Study Design. Use of a rule-based automated algorithm to determine sources of variability in radiographic classification.
Objectives. To determine whether unambiguous rules encoded in a computer program would ensure reliable classification.
Summary of Background Data. Reliability problems have been identified in classifications used in surgical planning for patients with thoracic idiopathic scoliosis, but the sources of unreliability are not understood.
Methods. Objective classification methodology was tested on the King et al (1983) scheme. There were two novel components: 1) positions of the corners of vertebrae in radiographs were digitized relative to a defined axis system and used in automated evaluation of spinal shape parameters required for classification; and 2) the assignment of a classification was done with a rule-based algorithm. The algorithm was implemented after some ambiguities and absence of precise definitions in the King et al classification scheme had been resolved. The algorithm was tested with radiographs of patients having adolescent idiopathic scoliosis.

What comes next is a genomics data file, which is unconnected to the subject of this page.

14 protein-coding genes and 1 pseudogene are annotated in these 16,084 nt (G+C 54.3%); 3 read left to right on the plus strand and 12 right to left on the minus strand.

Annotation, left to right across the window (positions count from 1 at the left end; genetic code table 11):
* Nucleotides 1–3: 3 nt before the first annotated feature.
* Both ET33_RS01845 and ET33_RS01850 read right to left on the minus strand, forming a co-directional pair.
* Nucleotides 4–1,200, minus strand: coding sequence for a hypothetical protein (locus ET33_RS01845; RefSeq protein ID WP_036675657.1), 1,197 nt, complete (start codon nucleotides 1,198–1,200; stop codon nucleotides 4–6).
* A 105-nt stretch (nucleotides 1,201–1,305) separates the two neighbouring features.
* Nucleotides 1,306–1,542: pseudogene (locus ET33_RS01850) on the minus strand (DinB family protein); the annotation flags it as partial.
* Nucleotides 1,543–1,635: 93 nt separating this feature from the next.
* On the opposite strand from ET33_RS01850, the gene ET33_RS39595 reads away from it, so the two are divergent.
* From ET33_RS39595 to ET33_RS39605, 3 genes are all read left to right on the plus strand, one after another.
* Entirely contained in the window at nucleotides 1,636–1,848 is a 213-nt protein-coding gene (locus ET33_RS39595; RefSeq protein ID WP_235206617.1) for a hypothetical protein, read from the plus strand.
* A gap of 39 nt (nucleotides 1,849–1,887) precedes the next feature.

Results. The automated procedure could encounter reliability problems in cases in which a lumbar curve was very close to crossing the midline, thoracic and lumbar curves were of approximately equal value, when the apex level in the thoracolumbar region was ambiguous, when a Cobb angle was close to 10°, or when the flexibility index was close to unity.
Conclusion. Objective measurements and rule-based algorithms can eliminate some sources of interobserver and intraobserver errors in classification of spinal deformity. When classification parameters fall close to the boundaries for classification, reliability problems will persist.
From the Department of Orthopaedics and Rehabilitation, University of Vermont, Burlington, Vermont.
Acknowledgment date: June 20, 2001.
First revision date: January 2, 2002. Second revision date: March 28, 2002.
Acceptance date: May 13, 2002.
The manuscript submitted does not contain information about medical device(s)/drug(s).
No funds were received in support of this work. No benefits in any form have been or will be received from a commercial party related directly or indirectly to the subject of this manuscript.
Address correspondence to Ian A. F. Stokes, PhD, Department of Orthopaedics and Rehabilitation, 434 Stafford Hall, University of Vermont, Burlington, VT 05405, USA; E-mail: Ian.Stokes@uvm.edu